How a little charity can go a long way in a crisis
Maintaining services while controlling spending is now crucial to the Executive. Seamus McAleavey outlines ways in which the voluntary sector here can help
Back in August I said the scale of cuts facing us, in real terms, would be around £2bn. The announcement from Westminster confirmed our worst fears. Now, more than ever before, it is vital that the Executive works together to make the best of a bad situation.
But it's not all doom and gloom; I do see some signs that make me optimistic. The Northern Ireland Council for Voluntary Action (NICVA) met twice last month with Peter Robinson and Martin McGuinness and we were encouraged to hear that they plan to have an agreed Budget.
While arguing the case with the Treasury on a number of outstanding issues around enterprise zones, they realise that, to avoid more pain, departments and agencies need to have their budgets settled as early as possible.
They were also clear that they have greater ambition than simply managing the cuts. They want to do new things and make a difference in the longer term.
Leadership counts and the Executive will have to lead from the front. Sinn Fein and the DUP have both tabled documents for discussion on income generation and expenditure. What the public hopes for is that they will all agree the best way forward.
We are now looking to our politicians to do the right thing and show strong leadership that rises above party politics. However, the time for talking is short and the Executive should take agreed action to ensure we move forward decisively rather than drifting into an even worse situation due to an inability to reach consensus.
As I've said before, we must seek out effective and efficient ways of doing things.
Below are a number of innovative ways of delivering the services people, families and communities need, while retaining a strong grip on spending. These are only a small percentage of what can be done. NICVA stands ready to work with government to uncover more smart solutions in tough times.
1. Social services, schools and other agencies refer families to Home-Start for a variety of reasons, including child-protection, mental health, disabilities, drug and alcohol misuse, multiple births, deprivation and hardship and domestic violence.
Home-Start's team of 900 dedicated volunteers work with more than 3,000 children each year. These volunteers give more than £2m-worth of work to the Northern Ireland economy each year.
It costs £1,134 to provide Home-Start support to a family for a year and Home-Start can support 40 children living at home for the cost of taking one child into care.
2. Shepherds View Young Parents Project is a partnership between a voluntary housing association and the Western Health and Social Services Trust.
It was set up to provide young parents with accommodation and to develop the skills they need to give their children the best possible start in life.
Since opening in 2002, Shepherds View has provided a home for 152 mothers, 30 fathers, 20 couples and 202 children. First Housing also runs a project aimed specifically at young fathers aged 15-25.
3. In 1991, a group of concerned carers of disabled people in the Dungiven area came together along with local businessmen to form the committee of Glenshane Care Association.
The association seeks to help those who are able to acquire new skills which may help them find employment. For those unable to work, the aim is to improve quality of life through making the experience as enjoyable and productive as possible.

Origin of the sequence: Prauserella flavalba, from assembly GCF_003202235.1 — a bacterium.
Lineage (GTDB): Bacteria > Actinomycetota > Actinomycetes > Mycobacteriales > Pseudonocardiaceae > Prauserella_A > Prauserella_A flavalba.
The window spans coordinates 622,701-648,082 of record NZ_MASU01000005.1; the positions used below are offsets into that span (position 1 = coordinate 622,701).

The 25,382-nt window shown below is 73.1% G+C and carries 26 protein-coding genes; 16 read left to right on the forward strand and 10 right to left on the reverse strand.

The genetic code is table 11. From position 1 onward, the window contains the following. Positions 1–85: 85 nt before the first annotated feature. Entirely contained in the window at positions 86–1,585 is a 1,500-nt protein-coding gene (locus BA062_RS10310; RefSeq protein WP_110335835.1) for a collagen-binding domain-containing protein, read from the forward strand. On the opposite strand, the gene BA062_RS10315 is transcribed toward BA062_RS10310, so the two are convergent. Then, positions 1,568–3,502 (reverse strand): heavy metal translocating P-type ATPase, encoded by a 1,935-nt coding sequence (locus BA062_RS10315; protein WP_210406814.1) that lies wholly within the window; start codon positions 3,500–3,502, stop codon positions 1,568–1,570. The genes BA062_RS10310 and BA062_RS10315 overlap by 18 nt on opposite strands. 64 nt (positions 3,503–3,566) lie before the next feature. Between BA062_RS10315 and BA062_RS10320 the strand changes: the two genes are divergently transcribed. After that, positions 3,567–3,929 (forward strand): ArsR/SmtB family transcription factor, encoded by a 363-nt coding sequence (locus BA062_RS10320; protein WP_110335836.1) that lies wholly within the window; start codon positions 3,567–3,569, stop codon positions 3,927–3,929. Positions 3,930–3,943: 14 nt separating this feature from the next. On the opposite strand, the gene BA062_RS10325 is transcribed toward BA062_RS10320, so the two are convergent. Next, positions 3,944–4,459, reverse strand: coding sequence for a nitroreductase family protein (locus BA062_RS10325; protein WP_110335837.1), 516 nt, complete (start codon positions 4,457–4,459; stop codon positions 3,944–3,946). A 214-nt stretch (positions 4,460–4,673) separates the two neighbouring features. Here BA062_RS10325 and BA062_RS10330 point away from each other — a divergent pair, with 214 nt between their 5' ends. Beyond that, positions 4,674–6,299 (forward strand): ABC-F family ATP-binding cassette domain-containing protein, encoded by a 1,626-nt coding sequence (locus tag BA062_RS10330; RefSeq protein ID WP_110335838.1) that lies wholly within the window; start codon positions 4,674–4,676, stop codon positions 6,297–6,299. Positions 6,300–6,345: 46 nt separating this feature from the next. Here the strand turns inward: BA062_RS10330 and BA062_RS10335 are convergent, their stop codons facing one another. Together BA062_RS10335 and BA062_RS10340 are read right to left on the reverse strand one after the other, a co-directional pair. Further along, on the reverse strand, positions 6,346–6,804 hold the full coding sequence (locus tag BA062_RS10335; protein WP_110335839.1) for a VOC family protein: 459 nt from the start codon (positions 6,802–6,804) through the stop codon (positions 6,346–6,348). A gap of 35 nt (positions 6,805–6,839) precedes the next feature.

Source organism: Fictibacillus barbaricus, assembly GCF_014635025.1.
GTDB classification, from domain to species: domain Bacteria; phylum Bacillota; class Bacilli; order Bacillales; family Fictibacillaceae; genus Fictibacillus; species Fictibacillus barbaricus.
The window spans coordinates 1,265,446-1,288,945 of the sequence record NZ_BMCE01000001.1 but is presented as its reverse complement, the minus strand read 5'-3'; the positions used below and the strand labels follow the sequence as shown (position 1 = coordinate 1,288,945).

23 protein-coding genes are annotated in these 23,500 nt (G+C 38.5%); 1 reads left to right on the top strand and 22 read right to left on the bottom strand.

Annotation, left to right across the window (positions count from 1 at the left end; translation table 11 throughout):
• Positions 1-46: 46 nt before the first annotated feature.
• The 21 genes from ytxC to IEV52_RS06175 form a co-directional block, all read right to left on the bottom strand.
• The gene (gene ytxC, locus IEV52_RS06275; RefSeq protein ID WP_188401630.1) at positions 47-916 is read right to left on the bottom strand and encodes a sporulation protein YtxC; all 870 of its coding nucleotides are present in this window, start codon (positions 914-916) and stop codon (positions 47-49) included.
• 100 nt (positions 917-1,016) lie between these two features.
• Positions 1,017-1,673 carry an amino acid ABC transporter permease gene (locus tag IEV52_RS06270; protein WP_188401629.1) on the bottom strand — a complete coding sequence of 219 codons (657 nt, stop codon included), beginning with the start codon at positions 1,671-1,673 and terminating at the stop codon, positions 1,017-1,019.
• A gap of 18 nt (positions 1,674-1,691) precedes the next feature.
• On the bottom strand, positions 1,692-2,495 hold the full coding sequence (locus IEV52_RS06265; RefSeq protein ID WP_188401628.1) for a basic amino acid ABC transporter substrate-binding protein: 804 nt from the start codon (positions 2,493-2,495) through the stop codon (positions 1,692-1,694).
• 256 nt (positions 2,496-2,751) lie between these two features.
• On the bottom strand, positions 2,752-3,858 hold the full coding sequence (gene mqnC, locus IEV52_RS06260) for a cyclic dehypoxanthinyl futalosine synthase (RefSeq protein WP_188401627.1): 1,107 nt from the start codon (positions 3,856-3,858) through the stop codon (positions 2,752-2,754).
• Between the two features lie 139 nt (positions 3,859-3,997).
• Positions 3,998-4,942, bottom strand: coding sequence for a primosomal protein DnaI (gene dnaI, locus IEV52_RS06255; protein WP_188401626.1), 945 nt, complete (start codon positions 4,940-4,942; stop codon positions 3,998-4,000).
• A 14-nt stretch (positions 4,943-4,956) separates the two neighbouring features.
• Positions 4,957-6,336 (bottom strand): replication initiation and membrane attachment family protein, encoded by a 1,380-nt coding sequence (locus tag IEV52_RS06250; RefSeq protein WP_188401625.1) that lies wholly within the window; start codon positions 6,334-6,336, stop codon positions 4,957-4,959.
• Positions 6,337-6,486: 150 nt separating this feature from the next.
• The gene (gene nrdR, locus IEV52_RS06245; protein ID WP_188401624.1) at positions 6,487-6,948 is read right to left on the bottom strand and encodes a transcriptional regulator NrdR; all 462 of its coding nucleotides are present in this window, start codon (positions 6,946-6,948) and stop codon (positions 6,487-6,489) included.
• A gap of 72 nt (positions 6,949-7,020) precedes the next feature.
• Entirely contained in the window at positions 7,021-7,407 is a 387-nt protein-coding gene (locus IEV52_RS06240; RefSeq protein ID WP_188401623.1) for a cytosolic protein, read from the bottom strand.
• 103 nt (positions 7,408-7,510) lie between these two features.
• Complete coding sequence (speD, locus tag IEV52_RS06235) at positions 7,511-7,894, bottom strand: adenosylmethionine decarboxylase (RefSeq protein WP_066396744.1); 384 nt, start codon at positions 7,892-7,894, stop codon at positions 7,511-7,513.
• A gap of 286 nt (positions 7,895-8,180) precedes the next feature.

4. Belfast Central Mission's LITE 60+ project enables vulnerable older people to continue to live independently in their own homes. LITE 60+ costs approximately £50 per service-user weekly, compared to £430 for residential care and £570 for nursing care. Postponing entry into residential care by just one year, through adapting people's homes, saves £28,080 per person.
5. Advice NI co-ordinates a network of 80 advice centres across Northern Ireland. In 2008/2009, the centres answered 227,802 enquiries from 107,703 clients. This resulted in £30m identified for people over the course of the year.
One of Advice NI's members is the North Belfast Advice Alliance (NBAA), a network of six advice centres established in 2003 to provide a free, comprehensive, high-quality advice service.
One of the services offered by NBAA is debt and money management and its work includes helping clients to plan their finances, negotiate with creditors and declare bankruptcy. Last year NBAP dealt with 1,131 cases and negotiated more than £3m in debt.
6. In 2009/10, Clanmil Housing built 248 new homes. These new homes, together with existing stock, meant that Clanmil was able to provide high-quality, affordable homes for 439 families/single people from the social housing waiting-list.
7. Lighthouse (previously known as PIPS: Public Initiative for the Prevention of Suicide and Self Harm) is an organisation committed to providing support services to families who have lost loved-ones and people in crisis.
Lighthouse is a much-needed and valued community resource and deals with more than 500 people in crisis each year as well as dozens of families bereaved through suicide.
8. Last year in Northern Ireland, Gingerbread - the support organisation for lone parents - worked with 145 lone parents to help them gain qualifications and work experience.
Gingerbread works with Marks and Spencer to deliver the Marks and Start employability programme specially designed for lone parents who want to get back to work. In the last year, 100% of participants in the programme have found work.